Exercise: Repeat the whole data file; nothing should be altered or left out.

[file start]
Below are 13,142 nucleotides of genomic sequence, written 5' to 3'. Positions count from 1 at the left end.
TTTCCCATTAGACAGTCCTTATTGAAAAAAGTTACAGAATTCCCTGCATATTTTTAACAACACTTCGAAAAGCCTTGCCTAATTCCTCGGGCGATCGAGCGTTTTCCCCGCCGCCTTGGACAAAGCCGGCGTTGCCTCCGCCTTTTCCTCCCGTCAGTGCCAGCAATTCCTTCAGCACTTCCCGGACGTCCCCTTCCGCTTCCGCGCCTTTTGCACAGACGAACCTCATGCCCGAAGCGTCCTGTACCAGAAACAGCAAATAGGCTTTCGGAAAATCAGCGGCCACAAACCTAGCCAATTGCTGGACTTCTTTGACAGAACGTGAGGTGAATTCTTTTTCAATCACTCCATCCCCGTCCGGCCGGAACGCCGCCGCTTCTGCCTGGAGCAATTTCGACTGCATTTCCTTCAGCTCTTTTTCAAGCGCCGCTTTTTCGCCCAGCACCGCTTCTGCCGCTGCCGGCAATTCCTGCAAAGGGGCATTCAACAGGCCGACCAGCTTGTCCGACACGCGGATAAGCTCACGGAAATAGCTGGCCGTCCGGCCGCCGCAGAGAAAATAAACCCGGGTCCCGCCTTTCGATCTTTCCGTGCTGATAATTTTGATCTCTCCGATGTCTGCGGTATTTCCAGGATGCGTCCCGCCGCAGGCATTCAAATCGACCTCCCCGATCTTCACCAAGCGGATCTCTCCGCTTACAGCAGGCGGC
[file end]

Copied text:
Below are 13,142 nucleotides of genomic sequence, written 5' to 3'. Positions count from 1 at the left end.
TTTCCCATTAGACAGTCCTTATTGAAAAAAGTTACAGAATTCCCTGCATATTTTTAACAACACTTCGAAAAGCCTTGCCTAATTCCTCGGGCGATCGAGCGTTTTCCCCGCCGCCTTGGACAAAGCCGGCGTTGCCTCCGCCTTTTCCTCCCGTCAGTGCCAGCAATTCCTTCAGCACTTCCCGGACGTCCCCTTCCGCTTCCGCGCCTTTTGCACAGACGAACCTCATGCCCGAAGCGTCCTGTACCAGAAACAGCAAATAGGCTTTCGGAAAATCAGCGGCCACAAACCTAGCCAATTGCTGGACTTCTTTGACAGAACGTGAGGTGAATTCTTTTTCAATCACTCCATCCCCGTCCGGCCGGAACGCCGCCGCTTCTGCCTGGAGCAATTTCGACTGCATTTCCTTCAGCTCTTTTTCAAGCGCCGCTTTTTCGCCCAGCACCGCTTCTGCCGCTGCCGGCAATTCCTGCAAAGGGGCATTCAACAGGCCGACCAGCTTGTCCGACACGCGGATAAGCTCACGGAAATAGCTGGCCGTCCGGCCGCCGCAGAGAAAATAAACCCGGGTCCCGCCTTTCGATCTTTCCGTGCTGATAATTTTGATCTCTCCGATGTCTGCGGTATTTCCAGGATGCGTCCCGCCGCAGGCATTCAAATCGACCTCCCCGATCTTCACCAAGCGGATCTCTCCGCTTACAGCAGGCGGC